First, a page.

These amendments go specifically to children. I think I can anticipate what the minister is going to say to them, but I will let her say it. They do not go far enough, but they go somewhere in the right direction and acknowledge what is one of the major public concerns about mandatory detention—the impact on children. I have not visited the arrangements at Port Augusta, I have to say—I am hoping to do so soon—but I did go to look at the alternative detention arrangements at Woomera. There is no doubt that they are nicer environment. They are basically a house with a garden like any other house except that you have a guard in there, that you cannot leave except with a guard at specific times and that you cannot have visitors. It is a bit like house arrest. So you do still have that major problem of not having control over your life and not having freedom. That is still the circumstance.

My understanding about the children who are in that situation at Port Augusta—and I am sure I will be corrected if I am wrong—is that some of these children have started to go to school in Port Augusta, which is great, but when their school friends want to visit them they cannot. If the kids want to go out, they cannot—at will, anyway. Indeed, if people want to visit, my understanding is that they actually have to go back to Baxter detention centre properly and do visits there.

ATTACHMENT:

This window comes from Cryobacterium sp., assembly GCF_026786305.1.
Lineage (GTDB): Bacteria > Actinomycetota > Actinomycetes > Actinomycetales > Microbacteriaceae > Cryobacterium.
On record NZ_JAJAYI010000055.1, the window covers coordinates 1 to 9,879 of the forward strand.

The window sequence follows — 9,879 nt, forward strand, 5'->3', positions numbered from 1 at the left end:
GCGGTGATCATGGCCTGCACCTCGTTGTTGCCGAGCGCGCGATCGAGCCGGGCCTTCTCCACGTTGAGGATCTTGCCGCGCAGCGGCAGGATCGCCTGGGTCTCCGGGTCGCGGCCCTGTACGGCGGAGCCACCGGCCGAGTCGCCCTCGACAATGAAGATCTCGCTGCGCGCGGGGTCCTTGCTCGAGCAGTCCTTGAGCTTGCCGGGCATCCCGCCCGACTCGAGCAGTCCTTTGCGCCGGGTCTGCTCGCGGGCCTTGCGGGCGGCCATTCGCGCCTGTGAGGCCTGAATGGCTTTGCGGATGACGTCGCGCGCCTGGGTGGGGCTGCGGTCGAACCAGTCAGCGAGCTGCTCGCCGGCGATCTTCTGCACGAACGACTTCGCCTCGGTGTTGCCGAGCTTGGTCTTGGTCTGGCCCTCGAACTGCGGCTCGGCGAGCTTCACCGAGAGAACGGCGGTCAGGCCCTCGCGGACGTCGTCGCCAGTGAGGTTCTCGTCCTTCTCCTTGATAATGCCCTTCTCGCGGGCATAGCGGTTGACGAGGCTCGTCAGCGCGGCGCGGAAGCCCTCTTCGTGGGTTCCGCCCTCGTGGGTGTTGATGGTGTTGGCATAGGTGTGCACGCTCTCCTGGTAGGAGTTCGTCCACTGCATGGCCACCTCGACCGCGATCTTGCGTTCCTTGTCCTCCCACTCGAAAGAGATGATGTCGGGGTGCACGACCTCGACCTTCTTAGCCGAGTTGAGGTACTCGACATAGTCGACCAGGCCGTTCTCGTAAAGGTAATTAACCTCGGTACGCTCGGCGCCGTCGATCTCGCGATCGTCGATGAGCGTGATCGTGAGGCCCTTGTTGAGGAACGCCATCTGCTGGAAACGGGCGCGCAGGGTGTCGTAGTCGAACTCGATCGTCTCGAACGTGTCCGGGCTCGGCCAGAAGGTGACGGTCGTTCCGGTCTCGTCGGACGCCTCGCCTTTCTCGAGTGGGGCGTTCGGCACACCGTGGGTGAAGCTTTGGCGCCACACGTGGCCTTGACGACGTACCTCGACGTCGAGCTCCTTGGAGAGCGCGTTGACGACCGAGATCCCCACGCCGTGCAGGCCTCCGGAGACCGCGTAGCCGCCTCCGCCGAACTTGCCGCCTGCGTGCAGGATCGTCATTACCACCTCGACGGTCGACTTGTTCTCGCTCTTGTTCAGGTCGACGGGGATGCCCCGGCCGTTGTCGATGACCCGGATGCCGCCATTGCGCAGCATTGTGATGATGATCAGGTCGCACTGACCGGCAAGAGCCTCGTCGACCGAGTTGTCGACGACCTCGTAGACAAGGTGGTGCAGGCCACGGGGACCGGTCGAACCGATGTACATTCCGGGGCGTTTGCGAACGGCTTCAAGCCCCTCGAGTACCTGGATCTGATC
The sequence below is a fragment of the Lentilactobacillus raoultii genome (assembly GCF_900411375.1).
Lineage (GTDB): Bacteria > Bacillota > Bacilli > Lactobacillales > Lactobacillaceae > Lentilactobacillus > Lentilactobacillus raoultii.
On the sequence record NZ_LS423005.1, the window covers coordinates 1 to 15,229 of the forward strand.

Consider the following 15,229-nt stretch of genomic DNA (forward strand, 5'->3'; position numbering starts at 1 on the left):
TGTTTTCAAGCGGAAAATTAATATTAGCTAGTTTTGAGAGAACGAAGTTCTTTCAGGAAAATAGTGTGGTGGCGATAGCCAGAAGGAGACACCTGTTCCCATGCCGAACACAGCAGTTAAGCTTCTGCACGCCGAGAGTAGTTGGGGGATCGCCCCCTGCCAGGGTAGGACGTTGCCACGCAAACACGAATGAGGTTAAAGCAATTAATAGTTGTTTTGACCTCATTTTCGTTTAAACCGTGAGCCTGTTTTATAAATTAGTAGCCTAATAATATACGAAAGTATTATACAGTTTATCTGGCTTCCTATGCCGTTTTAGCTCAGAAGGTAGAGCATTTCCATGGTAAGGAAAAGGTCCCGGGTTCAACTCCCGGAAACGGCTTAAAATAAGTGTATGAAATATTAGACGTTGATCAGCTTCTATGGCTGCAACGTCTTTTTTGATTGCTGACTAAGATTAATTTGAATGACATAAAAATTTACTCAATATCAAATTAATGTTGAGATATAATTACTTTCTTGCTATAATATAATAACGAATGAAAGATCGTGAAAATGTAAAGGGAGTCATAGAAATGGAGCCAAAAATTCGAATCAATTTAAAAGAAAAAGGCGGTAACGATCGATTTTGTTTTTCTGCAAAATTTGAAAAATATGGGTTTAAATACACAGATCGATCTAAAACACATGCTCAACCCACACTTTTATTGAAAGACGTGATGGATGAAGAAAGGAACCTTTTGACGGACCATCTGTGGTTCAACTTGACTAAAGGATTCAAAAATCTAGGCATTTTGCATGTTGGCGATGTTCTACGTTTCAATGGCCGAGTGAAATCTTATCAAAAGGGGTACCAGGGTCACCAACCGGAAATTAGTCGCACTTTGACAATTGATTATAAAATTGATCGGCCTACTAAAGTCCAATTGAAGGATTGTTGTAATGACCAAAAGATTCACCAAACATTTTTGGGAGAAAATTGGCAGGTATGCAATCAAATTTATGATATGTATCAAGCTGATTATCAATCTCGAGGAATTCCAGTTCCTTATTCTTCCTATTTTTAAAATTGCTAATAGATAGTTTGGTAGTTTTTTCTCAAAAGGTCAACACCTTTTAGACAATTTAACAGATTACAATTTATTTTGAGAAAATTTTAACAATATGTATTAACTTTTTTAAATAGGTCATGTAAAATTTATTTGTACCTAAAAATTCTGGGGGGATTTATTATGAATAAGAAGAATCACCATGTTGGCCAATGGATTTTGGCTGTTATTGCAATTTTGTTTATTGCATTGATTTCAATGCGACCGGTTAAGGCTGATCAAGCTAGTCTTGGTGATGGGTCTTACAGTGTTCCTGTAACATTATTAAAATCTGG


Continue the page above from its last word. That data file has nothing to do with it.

It is a move forward of sorts. The way it operates at the moment, of course, is that the women and children have to choose between going out into this better environment and leaving the father and husband behind or staying in Baxter. My understanding is that many of those who have chosen not to go out into the community based alternative detention arrangements in Port Augusta have done so because they do not want to be separated from the spouse and father. That is very understandable. It is a bit of a dilemma that they are in, quite frankly, and shows the problem underlying detention in general. Having said all that—and I am sure that the minister will make this point—it is still some small step forward. As I said before, I acknowledge Labor's positive steps forward and I acknowledge the government's step forward. The government has acted to an extent to respond to community concerns about the impact on children in detention, and I have no doubt that the minister will say that it is more than the Labor Party did when they were in government in relation to children in detention. But there is a lot more that needs to be done.